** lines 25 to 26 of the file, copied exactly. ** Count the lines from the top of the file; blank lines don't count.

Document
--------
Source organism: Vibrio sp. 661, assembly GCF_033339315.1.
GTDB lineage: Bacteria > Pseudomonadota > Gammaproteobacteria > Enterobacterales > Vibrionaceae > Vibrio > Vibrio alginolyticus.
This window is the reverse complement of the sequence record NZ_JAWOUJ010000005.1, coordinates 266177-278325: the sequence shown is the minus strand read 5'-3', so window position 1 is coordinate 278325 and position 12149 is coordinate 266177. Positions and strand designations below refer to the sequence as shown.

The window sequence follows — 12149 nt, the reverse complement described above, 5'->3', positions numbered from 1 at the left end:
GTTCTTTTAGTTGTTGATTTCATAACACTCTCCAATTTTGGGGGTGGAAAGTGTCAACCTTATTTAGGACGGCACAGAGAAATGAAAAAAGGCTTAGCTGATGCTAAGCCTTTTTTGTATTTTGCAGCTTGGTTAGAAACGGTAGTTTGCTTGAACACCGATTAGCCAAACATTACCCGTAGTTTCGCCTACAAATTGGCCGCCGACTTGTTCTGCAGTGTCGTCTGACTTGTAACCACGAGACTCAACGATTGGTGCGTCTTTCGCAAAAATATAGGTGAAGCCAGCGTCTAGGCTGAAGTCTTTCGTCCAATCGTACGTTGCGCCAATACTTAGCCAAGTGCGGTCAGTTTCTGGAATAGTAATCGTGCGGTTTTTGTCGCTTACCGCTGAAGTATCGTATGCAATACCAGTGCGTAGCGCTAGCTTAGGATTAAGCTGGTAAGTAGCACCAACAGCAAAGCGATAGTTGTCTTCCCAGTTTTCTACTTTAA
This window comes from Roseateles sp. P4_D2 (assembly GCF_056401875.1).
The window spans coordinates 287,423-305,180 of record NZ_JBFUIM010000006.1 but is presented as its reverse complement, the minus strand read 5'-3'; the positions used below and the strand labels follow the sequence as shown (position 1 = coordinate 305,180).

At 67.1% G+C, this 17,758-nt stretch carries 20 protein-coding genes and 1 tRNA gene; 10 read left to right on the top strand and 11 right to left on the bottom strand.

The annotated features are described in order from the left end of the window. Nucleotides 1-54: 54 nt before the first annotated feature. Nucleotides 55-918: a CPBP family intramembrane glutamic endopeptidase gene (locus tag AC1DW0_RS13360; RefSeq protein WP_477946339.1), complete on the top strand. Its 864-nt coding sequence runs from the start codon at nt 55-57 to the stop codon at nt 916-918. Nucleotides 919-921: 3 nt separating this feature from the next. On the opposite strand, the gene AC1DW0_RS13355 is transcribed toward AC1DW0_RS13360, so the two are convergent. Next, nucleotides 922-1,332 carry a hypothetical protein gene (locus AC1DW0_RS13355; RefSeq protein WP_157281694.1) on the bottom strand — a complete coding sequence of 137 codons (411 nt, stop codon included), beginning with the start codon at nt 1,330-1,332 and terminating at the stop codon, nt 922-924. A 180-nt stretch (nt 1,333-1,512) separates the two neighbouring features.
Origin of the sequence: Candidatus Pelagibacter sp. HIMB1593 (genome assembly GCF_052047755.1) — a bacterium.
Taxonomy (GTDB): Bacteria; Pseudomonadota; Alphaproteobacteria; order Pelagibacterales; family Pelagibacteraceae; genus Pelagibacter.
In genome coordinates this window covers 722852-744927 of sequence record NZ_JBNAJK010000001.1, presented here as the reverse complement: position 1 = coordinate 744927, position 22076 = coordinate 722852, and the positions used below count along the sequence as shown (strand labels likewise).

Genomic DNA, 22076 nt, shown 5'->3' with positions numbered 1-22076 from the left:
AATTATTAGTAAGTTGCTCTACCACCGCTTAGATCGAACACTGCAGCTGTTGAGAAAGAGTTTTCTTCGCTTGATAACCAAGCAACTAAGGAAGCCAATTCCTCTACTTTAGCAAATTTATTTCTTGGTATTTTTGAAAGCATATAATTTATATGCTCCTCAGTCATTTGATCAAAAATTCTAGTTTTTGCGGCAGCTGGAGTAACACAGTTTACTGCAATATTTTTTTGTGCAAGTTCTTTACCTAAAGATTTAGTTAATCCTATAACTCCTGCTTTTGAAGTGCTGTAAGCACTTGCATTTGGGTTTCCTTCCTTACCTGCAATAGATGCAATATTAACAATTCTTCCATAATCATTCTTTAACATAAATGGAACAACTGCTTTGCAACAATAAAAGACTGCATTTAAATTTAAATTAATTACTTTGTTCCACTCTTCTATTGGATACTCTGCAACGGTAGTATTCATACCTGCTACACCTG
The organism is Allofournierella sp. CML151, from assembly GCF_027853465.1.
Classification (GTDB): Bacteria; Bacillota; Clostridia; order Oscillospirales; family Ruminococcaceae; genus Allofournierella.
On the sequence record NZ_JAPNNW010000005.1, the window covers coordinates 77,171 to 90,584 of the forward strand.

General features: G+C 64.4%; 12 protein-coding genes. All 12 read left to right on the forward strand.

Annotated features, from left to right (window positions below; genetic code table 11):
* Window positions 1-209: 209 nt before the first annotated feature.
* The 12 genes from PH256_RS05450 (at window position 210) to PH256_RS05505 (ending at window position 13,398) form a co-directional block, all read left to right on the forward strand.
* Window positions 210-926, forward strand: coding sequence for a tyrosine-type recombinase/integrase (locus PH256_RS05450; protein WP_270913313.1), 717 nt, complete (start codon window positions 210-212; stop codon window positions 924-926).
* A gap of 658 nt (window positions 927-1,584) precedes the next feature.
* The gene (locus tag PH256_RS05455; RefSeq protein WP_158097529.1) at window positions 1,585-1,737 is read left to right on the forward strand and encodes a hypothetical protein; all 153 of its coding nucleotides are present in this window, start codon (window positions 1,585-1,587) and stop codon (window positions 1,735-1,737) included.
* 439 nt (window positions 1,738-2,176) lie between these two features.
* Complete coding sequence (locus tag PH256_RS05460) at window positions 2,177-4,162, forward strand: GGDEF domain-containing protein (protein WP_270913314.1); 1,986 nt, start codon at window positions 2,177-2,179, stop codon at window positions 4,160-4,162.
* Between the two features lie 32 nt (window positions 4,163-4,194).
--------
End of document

* 439 nt (window positions 1,738-2,176) lie between these two features.
* Complete coding sequence (locus tag PH256_RS05460) at window positions 2,177-4,162, forward strand: GGDEF domain-containing protein (protein WP_270913314.1); 1,986 nt, start codon at window positions 2,177-2,179, stop codon at window positions 4,160-4,162.